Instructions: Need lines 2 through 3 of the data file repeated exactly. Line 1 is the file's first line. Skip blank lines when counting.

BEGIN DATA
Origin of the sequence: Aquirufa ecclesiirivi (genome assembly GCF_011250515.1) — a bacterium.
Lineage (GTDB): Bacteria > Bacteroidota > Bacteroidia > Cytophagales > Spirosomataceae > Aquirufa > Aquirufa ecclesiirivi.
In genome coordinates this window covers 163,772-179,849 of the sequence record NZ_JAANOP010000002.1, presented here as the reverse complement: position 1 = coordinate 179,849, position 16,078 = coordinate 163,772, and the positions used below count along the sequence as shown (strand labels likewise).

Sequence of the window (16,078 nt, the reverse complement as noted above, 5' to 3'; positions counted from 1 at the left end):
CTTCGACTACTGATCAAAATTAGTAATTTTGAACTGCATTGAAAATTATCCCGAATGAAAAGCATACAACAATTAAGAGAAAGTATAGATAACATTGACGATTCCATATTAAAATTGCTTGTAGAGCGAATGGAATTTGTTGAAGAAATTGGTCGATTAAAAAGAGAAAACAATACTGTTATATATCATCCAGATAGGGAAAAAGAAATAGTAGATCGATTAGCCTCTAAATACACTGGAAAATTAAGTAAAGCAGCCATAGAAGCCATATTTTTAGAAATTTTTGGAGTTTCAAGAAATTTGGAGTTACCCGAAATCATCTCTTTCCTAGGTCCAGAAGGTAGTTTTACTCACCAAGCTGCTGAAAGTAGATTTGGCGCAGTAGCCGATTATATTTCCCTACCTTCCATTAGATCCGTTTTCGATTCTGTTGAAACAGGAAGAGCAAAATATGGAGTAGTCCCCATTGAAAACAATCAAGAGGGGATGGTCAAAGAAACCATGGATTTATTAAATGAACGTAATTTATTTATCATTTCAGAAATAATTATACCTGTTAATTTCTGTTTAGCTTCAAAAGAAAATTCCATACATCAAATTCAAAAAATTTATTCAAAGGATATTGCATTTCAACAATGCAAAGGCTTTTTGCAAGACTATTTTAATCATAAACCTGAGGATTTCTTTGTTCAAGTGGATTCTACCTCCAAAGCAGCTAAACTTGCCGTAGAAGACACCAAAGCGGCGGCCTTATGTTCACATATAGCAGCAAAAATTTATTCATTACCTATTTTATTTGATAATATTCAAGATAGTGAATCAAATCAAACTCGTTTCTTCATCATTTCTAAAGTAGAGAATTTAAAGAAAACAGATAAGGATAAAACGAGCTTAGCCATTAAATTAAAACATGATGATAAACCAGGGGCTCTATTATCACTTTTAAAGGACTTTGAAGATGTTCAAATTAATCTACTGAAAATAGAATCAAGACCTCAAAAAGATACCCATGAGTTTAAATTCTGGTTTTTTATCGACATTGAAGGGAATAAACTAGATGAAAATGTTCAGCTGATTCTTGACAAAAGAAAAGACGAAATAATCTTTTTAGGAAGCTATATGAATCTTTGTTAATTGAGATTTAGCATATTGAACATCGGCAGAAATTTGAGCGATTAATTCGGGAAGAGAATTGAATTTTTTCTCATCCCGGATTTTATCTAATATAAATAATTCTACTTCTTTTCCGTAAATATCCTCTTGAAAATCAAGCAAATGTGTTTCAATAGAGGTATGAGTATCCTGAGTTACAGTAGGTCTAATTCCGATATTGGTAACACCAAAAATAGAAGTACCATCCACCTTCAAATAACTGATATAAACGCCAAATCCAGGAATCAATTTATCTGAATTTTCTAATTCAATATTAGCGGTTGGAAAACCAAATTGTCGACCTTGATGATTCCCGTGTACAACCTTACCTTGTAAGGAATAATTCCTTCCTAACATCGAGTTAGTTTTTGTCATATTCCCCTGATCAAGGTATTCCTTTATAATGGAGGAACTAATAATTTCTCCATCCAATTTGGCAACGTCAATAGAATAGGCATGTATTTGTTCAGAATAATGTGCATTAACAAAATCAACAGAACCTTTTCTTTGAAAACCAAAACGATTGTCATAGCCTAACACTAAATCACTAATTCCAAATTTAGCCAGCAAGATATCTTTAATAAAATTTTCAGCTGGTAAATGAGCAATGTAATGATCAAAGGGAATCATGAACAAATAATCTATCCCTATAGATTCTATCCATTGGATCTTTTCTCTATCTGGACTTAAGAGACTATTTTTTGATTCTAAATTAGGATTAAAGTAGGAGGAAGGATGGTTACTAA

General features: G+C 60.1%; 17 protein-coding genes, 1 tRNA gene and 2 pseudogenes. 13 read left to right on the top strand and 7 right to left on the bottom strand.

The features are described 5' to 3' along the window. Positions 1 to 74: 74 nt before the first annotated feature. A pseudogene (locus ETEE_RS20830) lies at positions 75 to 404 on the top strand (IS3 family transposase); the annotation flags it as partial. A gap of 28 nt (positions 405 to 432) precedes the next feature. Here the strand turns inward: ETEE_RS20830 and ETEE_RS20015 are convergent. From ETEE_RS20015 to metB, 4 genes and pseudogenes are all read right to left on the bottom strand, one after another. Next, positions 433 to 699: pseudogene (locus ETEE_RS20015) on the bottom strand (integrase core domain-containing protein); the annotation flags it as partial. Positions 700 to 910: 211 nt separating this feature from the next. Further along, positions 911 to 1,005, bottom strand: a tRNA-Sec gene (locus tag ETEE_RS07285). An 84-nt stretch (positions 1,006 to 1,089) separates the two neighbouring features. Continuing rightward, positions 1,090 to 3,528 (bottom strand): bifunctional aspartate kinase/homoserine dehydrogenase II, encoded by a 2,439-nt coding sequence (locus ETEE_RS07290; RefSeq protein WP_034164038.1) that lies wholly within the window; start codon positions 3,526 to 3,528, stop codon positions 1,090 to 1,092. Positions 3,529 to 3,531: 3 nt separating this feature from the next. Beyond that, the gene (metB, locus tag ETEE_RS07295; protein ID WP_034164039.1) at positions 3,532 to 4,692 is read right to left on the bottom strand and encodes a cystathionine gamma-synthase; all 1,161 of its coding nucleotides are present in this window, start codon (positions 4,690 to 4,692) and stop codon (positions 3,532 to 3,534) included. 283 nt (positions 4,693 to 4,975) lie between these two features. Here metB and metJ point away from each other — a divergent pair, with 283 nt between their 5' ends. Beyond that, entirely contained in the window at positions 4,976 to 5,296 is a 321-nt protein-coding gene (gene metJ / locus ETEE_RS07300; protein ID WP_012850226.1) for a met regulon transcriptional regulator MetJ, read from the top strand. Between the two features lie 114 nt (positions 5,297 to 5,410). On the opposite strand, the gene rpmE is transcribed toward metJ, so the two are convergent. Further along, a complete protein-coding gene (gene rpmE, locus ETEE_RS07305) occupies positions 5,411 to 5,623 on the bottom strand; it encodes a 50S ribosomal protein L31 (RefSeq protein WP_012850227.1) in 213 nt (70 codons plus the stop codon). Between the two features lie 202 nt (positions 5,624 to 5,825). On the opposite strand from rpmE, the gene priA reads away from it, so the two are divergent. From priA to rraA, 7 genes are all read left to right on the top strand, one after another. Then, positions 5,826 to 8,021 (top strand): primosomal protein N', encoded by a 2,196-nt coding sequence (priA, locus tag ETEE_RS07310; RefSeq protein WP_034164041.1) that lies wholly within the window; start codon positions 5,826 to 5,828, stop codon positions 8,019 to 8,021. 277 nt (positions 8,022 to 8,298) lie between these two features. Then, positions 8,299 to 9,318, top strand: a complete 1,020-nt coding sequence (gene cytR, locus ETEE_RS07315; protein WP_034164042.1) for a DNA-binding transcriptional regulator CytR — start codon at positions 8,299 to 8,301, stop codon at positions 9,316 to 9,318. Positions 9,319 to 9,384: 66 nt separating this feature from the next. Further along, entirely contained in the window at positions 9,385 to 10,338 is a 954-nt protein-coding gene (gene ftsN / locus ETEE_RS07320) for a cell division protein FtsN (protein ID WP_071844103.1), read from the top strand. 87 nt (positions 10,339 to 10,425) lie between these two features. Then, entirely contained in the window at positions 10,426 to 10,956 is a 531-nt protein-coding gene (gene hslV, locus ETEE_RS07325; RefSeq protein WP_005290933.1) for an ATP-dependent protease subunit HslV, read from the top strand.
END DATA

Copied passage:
Lineage (GTDB): Bacteria > Bacteroidota > Bacteroidia > Cytophagales > Spirosomataceae > Aquirufa > Aquirufa ecclesiirivi.
In genome coordinates this window covers 163,772-179,849 of the sequence record NZ_JAANOP010000002.1, presented here as the reverse complement: position 1 = coordinate 179,849, position 16,078 = coordinate 163,772, and the positions used below count along the sequence as shown (strand labels likewise).